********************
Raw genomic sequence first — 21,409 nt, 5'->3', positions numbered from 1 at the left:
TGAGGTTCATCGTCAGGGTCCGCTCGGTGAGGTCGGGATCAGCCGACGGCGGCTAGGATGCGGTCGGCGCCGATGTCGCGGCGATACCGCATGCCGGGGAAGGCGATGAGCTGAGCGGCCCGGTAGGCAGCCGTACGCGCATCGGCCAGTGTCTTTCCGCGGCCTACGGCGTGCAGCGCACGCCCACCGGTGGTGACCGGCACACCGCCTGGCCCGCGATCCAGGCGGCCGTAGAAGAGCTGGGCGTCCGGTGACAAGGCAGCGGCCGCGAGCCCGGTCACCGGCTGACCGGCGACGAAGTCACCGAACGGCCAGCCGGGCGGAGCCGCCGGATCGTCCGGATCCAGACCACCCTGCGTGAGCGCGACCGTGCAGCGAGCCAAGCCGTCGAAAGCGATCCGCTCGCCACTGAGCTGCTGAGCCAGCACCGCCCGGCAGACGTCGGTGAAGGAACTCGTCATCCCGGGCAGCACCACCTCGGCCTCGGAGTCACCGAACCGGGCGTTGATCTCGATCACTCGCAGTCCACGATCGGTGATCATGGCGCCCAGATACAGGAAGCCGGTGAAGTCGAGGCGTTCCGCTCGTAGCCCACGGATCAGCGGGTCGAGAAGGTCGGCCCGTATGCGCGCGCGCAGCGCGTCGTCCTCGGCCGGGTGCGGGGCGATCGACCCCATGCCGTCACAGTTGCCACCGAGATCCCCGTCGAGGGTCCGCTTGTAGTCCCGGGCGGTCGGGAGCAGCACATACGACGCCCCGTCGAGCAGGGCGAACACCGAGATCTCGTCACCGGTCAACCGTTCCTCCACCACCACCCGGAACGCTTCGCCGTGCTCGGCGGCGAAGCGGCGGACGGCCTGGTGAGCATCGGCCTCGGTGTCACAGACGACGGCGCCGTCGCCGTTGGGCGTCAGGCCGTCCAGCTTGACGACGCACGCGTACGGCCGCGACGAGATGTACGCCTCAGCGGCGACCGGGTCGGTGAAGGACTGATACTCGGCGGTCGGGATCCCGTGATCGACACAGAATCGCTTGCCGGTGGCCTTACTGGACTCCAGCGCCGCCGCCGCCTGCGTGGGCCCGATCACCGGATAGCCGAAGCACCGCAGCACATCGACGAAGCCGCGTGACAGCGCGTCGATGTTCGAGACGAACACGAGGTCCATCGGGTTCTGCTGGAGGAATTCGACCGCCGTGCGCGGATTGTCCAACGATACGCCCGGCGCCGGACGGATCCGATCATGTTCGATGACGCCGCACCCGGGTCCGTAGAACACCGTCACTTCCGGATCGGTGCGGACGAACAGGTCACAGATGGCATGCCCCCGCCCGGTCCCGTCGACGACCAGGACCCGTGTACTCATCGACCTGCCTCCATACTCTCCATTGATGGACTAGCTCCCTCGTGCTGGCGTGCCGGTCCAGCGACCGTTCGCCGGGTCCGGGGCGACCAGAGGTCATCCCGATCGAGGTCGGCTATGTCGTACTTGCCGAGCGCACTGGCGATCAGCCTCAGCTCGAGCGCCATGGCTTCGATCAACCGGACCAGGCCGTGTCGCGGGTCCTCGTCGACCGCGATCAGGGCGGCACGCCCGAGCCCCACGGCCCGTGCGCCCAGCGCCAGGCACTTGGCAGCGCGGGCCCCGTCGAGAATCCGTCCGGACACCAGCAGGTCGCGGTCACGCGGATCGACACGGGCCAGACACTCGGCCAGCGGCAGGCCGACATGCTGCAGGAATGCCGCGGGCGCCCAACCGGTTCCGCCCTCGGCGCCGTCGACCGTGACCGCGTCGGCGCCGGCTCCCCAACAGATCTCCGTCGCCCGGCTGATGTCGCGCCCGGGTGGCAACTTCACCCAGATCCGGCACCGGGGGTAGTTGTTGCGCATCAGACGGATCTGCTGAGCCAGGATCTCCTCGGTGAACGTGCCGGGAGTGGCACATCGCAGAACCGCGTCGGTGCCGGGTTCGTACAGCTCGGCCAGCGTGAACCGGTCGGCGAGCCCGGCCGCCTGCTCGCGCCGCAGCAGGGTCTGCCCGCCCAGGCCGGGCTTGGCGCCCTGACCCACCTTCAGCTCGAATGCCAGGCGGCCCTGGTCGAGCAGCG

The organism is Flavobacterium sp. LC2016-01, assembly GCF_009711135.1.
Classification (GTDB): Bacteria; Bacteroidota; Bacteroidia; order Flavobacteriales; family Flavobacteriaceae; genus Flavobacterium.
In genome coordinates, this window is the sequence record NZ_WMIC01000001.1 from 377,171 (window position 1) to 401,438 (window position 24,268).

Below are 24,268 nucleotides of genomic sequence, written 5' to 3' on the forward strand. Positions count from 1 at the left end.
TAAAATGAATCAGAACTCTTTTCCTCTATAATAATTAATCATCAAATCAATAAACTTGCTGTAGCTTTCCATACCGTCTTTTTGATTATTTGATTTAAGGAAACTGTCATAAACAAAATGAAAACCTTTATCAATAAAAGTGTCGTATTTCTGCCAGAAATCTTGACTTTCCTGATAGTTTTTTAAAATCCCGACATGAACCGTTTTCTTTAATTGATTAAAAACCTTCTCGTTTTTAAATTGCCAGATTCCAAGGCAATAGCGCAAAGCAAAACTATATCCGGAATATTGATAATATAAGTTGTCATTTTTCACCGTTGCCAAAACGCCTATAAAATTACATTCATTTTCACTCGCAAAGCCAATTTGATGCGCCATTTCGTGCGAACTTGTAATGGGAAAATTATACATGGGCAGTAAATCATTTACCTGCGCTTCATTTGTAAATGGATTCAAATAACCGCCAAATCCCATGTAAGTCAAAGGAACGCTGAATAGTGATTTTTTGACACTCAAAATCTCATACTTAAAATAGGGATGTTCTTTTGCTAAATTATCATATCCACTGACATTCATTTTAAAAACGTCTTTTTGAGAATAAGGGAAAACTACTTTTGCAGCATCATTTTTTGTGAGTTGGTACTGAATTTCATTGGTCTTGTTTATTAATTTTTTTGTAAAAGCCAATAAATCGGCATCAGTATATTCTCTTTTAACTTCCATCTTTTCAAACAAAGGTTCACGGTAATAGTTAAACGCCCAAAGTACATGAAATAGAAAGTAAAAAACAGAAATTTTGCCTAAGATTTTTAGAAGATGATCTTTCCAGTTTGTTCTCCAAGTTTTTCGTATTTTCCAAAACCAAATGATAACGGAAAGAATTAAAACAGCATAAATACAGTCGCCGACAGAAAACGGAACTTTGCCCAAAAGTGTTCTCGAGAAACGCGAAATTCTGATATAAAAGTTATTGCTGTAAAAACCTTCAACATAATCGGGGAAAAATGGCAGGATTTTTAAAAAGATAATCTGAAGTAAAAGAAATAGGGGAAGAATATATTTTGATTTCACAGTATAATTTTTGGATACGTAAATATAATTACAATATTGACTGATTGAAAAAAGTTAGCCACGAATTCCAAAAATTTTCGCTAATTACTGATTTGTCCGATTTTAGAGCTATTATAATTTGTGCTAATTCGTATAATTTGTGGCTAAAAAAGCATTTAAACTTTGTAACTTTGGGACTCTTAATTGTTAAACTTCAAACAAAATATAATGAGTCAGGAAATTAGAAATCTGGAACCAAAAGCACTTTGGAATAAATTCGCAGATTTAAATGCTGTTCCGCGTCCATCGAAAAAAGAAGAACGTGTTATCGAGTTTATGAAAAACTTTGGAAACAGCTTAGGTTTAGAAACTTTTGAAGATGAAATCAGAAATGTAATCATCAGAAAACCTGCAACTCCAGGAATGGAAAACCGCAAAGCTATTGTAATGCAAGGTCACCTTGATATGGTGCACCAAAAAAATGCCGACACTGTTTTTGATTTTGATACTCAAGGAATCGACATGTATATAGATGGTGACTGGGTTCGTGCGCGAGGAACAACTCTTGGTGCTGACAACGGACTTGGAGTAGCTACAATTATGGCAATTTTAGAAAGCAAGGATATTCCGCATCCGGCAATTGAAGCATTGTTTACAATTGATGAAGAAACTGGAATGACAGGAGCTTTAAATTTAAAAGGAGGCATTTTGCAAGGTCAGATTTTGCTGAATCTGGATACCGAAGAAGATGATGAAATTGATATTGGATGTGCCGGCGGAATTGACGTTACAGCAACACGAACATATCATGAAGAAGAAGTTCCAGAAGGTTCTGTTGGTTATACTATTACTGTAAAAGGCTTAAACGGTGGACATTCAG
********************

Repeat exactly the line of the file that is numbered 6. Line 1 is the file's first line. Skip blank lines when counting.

Below are 24,268 nucleotides of genomic sequence, written 5' to 3' on the forward strand. Positions count from 1 at the left end.